'WAR AGAINST YOUNG'
Looks like there's still money in the till
Matt Miller ("Right and left unite in war against the young," June 19) is trying to incite a generational war, warning the 35-and-under crowd that they are being swindled. He cites the truly lousy economic priorities of both political parties and concludes that the youngsters are out of luck: "Sorry, kids, the till is empty."
His sad solution to this mess is to embrace former U.S. Sen. Alan Simpson's approach of swindling seniors instead by cutting Social Security.
Miller should be required to explain the following:
• The "till" was apparently full enough for the Federal Reserve Bank to find $16 trillion in zero-interest loans to bail out the world financial system. That's trillion with a T, kiddies, and more than our entire gross domestic product or national debt.
• More than $3 trillion went to an assortment of foreign banks, enough to fully extend current Social Security benefits to about 2062.
• Another $2 trillion went to Morgan Stanley, where Simpson's buddy, Erskine Bowles, still serves as a director.
• And let's not forget that the Fed refused to reveal those previously secret loans until ordered to do so by a Federal Court of Appeals.
So, it's pretty clear to me that "the till is empty" meme is a pernicious fraud.
Only when they finally realize that the money power has been handed over to a cabal of banks to abuse for their own profit will the under-35 crowd begin to have a clue.
WILLIAM BEYER, ST. LOUIS PARK
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Bishops' rhetoric is not persuasive
I was saddened to read the argument John Nienstedt and Harry Flynn presented to convince us that the United States Conference of Catholic Bishops' call for religious freedom is genuine ("Religious rights remain, despite errors," June 19).
By criticizing Susan Hogan for "unrelated linkage" in her June 7 column that reflected the shame of sexual abuse by Catholic clergy along with what many see as a flawed fight for religious freedom, Nienstedt and Flynn -- archbishop and archbishop emeritus, respectively, of the Archdiocese of St. Paul and Minneapolis -- showed their hand. They prize pristine logical argument over faithful attention to the very real lapses in moral principles within their church. In abandoning their role as representatives of the New Covenant of love that Jesus taught, they are wasting their energy in a desperate grasp to retain the power of hierarchy.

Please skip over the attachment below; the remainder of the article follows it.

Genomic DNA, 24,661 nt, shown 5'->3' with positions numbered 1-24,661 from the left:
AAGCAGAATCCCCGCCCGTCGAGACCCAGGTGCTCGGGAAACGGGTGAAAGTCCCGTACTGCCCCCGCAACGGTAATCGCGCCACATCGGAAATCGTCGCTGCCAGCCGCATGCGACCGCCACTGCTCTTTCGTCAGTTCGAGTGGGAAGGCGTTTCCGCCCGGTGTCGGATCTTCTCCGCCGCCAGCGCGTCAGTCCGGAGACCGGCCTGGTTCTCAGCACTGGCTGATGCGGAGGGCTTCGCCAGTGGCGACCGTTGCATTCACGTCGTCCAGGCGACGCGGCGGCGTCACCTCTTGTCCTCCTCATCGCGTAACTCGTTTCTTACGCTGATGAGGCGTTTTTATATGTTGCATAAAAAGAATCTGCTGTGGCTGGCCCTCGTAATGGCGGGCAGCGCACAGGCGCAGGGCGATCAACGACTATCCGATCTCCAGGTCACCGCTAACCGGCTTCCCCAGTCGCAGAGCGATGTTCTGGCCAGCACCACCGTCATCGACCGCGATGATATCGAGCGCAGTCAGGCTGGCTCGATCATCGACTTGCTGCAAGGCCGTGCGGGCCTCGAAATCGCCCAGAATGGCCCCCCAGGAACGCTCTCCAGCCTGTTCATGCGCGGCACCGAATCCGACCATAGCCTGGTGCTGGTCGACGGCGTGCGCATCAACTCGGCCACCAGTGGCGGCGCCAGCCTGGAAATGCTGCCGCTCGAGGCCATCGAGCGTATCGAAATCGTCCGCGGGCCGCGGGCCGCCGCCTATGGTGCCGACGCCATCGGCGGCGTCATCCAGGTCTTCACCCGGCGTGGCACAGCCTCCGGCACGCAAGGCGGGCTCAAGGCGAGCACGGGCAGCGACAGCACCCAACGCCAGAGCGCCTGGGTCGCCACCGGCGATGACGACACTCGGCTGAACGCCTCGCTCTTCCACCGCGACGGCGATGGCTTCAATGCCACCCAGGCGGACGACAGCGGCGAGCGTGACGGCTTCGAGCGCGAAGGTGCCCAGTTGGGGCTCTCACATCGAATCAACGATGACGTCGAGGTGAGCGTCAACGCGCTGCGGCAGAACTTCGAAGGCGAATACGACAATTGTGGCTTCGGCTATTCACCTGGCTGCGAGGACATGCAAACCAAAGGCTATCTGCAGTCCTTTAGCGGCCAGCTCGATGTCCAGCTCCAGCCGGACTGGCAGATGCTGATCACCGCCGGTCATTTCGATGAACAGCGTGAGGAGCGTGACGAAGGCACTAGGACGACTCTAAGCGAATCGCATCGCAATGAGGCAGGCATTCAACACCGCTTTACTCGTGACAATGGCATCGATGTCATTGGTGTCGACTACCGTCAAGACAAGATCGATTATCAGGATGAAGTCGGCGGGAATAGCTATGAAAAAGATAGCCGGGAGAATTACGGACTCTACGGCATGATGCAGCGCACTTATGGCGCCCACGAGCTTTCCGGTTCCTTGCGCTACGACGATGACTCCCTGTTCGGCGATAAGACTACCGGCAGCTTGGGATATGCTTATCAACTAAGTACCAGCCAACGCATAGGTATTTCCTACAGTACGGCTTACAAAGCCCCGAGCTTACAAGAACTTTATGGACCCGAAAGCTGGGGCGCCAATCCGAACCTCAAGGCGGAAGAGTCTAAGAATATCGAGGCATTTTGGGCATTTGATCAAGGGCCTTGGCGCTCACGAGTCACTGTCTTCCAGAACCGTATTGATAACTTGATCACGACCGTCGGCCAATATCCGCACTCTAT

Instead of trying to hear what Hogan had to say, and perhaps present an opposing viewpoint, they confirm what many of us already know -- that the Catholic Church is in essence a political structure and, as such, it will focus on self-protective legalities rather than on real issues that concern the people.
There are some religious beliefs that cannot -- must not-- be protected in a civil society. We will differ on what they are, but we should be able to count on our religious leaders to debate authentically rather than politically.
SHAWN GILBERT, BLOOMINGTON
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Dear Mr. Honorable Archbishop,
Please tell us more about your rights, particularly regarding "voice of reason in defense of the poor and vulnerable." Inform us of the "infringements of our [Catholic] religious liberty." We need to know this because the dossier on your contributions is a bit light of late. Seems you bishops have been selected for your conservatism -- for your willingness to ignore human rights and push only Catholic rights.
Recently, you are the chief sponsor of the Defense of Marriage Act, which seeks to deny normal civil rights to loving couples because their sex is "gravely disordered," while your pedophilia crisis is still in the courts because you have fought openness -- reviling the victims, threatening their parents and delaying until the legal limit on a victim's rights closes. And now you are at the forefront of denying birth control -- another sensible option deemed a civil, human right -- because unprotected sex is (for you) a right: "All intercourse must be available to the transmission of life."
Much has been invested by the current church establishment in its anti-human-rights ventures. But how is the pedophilia scandal doing in terms of human rights? Not one bishop has been sentenced for lying to police, parishioners, or to their own conscience, for that matter, about the shell game that moved known pedophiles around the board.
How can we help you, Most Honorable Archbishop, when at every turn, you claimed -- until now -- that you were above the civil law, the law that protects the poor and the vulnerable? Maybe you can get a public-relations firm with divine connections, but until then, you have no credibility.
WILLIAM BOUDREAU, MINNEAPOLIS
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A show of respect, daily, at the Capitol
I happened to be at the Veterans Building in St Paul early Wednesday to get copies of my DD214. Afterward, I visited the memorials for Korea, World War II and Vietnam. As I lingered a bit at the Vietnam Memorial, a State Capitol groundskeeper came by to raise the flag. I was honored to be able to witness him raise the flag slowly to the top and then lower it to half staff according to protocol while I gave the hand salute. Sometimes we take for granted the hard work and reverence these workers show in their duties.
Thank you from this veteran.
JAMES FISCHER, MINNEAPOLIS
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It feels like we've been here before
Thank you, U.S. Rep. Darrell Issa and Mr. President -- welcome to your Watergate Summer.
KEVIN SELL, MINNEAPOLIS